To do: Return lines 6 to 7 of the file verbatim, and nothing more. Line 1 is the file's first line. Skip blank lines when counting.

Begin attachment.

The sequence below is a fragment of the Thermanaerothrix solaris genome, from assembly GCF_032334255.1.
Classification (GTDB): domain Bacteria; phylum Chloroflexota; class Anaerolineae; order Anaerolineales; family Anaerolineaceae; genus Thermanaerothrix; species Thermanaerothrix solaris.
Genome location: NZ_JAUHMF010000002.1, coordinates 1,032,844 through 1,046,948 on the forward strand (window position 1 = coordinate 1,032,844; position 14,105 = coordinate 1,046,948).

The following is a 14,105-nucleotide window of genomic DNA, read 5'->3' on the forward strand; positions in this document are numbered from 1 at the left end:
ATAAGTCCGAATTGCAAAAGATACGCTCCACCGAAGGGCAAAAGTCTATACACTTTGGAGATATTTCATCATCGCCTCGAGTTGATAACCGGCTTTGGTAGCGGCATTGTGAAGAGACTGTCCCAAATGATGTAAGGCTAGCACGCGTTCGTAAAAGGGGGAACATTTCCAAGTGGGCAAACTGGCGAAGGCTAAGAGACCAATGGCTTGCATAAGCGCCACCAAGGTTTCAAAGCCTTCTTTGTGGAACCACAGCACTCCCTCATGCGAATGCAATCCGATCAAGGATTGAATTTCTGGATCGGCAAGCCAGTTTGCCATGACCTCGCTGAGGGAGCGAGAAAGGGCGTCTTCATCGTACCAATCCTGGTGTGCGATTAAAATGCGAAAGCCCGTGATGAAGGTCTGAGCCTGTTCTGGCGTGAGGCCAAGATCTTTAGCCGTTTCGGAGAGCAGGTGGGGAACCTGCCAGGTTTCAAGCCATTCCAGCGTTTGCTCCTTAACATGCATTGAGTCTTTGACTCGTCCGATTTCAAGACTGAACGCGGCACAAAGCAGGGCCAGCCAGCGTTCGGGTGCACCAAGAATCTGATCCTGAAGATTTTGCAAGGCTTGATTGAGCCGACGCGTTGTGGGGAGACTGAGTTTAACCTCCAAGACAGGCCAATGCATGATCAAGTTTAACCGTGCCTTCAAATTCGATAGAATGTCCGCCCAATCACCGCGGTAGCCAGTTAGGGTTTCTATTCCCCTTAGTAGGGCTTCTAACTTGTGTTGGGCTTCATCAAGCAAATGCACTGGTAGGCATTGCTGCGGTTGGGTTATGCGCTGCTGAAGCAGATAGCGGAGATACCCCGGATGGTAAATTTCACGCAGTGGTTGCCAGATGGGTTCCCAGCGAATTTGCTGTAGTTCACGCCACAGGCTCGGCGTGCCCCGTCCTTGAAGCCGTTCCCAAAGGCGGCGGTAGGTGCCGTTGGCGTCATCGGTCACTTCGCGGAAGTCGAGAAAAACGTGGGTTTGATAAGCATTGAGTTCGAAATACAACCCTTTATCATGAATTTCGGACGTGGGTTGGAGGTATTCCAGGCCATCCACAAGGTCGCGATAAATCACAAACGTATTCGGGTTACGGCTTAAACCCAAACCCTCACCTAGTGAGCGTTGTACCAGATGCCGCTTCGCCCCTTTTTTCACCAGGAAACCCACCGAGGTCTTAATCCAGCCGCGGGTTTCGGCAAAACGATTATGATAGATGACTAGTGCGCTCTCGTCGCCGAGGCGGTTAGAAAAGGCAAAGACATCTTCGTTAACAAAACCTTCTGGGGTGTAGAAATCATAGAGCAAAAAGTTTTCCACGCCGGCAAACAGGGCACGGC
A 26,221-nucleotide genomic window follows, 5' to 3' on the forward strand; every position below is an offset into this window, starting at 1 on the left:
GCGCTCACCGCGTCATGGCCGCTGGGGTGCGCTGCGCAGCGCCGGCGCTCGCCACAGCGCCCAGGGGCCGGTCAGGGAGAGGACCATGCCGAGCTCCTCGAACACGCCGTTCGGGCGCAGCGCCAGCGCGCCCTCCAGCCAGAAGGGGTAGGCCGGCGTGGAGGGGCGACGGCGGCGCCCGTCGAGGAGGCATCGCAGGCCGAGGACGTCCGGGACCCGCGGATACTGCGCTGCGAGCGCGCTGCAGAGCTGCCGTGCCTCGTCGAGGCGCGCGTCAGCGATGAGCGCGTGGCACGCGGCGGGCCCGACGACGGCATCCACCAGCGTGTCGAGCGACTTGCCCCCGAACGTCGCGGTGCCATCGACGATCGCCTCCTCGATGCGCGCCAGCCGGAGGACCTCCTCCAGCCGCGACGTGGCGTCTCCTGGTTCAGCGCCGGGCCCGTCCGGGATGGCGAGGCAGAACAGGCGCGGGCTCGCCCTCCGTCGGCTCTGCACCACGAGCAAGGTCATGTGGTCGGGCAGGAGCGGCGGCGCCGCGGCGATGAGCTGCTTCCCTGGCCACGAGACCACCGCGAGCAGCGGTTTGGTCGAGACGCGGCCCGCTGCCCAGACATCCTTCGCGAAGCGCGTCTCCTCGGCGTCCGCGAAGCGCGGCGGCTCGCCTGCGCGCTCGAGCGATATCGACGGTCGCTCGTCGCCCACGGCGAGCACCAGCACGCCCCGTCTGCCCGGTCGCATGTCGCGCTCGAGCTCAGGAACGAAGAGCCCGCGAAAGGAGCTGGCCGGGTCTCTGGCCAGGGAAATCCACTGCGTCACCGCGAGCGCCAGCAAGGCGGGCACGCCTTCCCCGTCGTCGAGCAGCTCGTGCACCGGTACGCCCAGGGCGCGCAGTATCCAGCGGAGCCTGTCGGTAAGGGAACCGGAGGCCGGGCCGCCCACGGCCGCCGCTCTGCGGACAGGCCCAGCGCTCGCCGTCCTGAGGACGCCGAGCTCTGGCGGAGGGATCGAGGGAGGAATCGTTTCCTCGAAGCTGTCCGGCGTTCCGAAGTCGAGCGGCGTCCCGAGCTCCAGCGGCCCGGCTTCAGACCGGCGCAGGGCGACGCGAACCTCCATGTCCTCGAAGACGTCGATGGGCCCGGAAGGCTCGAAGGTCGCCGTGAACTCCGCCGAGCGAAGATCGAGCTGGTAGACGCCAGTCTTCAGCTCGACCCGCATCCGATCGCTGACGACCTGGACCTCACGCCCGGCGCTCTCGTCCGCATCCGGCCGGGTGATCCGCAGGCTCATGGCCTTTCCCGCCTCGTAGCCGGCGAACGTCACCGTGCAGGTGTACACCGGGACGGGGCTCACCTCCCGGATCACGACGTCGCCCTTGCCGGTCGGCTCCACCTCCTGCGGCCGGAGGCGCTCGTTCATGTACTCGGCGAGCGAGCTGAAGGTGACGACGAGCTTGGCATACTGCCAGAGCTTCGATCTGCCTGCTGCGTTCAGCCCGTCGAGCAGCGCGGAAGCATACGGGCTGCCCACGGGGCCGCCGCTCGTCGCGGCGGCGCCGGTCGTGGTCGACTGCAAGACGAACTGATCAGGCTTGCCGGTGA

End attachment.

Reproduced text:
A 26,221-nucleotide genomic window follows, 5' to 3' on the forward strand; every position below is an offset into this window, starting at 1 on the left:
GCGCTCACCGCGTCATGGCCGCTGGGGTGCGCTGCGCAGCGCCGGCGCTCGCCACAGCGCCCAGGGGCCGGTCAGGGAGAGGACCATGCCGAGCTCCTCGAACACGCCGTTCGGGCGCAGCGCCAGCGCGCCCTCCAGCCAGAAGGGGTAGGCCGGCGTGGAGGGGCGACGGCGGCGCCCGTCGAGGAGGCATCGCAGGCCGAGGACGTCCGGGACCCGCGGATACTGCGCTGCGAGCGCGCTGCAGAGCTGCCGTGCCTCGTCGAGGCGCGCGTCAGCGATGAGCGCGTGGCACGCGGCGGGCCCGACGACGGCATCCACCAGCGTGTCGAGCGACTTGCCCCCGAACGTCGCGGTGCCATCGACGATCGCCTCCTCGATGCGCGCCAGCCGGAGGACCTCCTCCAGCCGCGACGTGGCGTCTCCTGGTTCAGCGCCGGGCCCGTCCGGGATGGCGAGGCAGAACAGGCGCGGGCTCGCCCTCCGTCGGCTCTGCACCACGAGCAAGGTCATGTGGTCGGGCAGGAGCGGCGGCGCCGCGGCGATGAGCTGCTTCCCTGGCCACGAGACCACCGCGAGCAGCGGTTTGGTCGAGACGCGGCCCGCTGCCCAGACATCCTTCGCGAAGCGCGTCTCCTCGGCGTCCGCGAAGCGCGGCGGCTCGCCTGCGCGCTCGAGCGATATCGACGGTCGCTCGTCGCCCACGGCGAGCACCAGCACGCCCCGTCTGCCCGGTCGCATGTCGCGCTCGAGCTCAGGAACGAAGAGCCCGCGAAAGGAGCTGGCCGGGTCTCTGGCCAGGGAAATCCACTGCGTCACCGCGAGCGCCAGCAAGGCGGGCACGCCTTCCCCGTCGTCGAGCAGCTCGTGCACCGGTACGCCCAGGGCGCGCAGTATCCAGCGGAGCCTGTCGGTAAGGGAACCGGAGGCCGGGCCGCCCACGGCCGCCGCTCTGCGGACAGGCCCAGCGCTCGCCGTCCTGAGGACGCCGAGCTCTGGCGGAGGGATCGAGGGAGGAATCGTTTCCTCGAAGCTGTCCGGCGTTCCGAAGTCGAGCGGCGTCCCGAGCTCCAGCGGCCCGGCTTCAGACCGGCGCAGGGCGACGCGAACCTCCATGTCCTCGAAGACGTCGATGGGCCCGGAAGGCTCGAAGGTCGCCGTGAACTCCGCCGAGCGAAGATCGAGCTGGTAGACGCCAGTCTTCAGCTCGACCCGCATCCGATCGCTGACGACCTGGACCTCACGCCCGGCGCTCTCGTCCGCATCCGGCCGGGTGATCCGCAGGCTCATGGCCTTTCCCGCCTCGTAGCCGGCGAACGTCACCGTGCAGGTGTACACCGGGACGGGGCTCACCTCCCGGATCACGACGTCGCCCTTGCCGGTCGGCTCCACCTCCTGCGGCCGGAGGCGCTCGTTCATGTACTCGGCGAGCGAGCTGAAGGTGACGACGAGCTTGGCATACTGCCAGAGCTTCGATCTGCCTGCTGCGTTCAGCCCGTCGAGCAGCGCGGAAGCATACGGGCTGCCCACGGGGCCGCCGCTCGTCGCGGCGGCGCCGGTCGTGGTCGACTGCAAGACGAACTGATCAGGCTTGCCGGTGA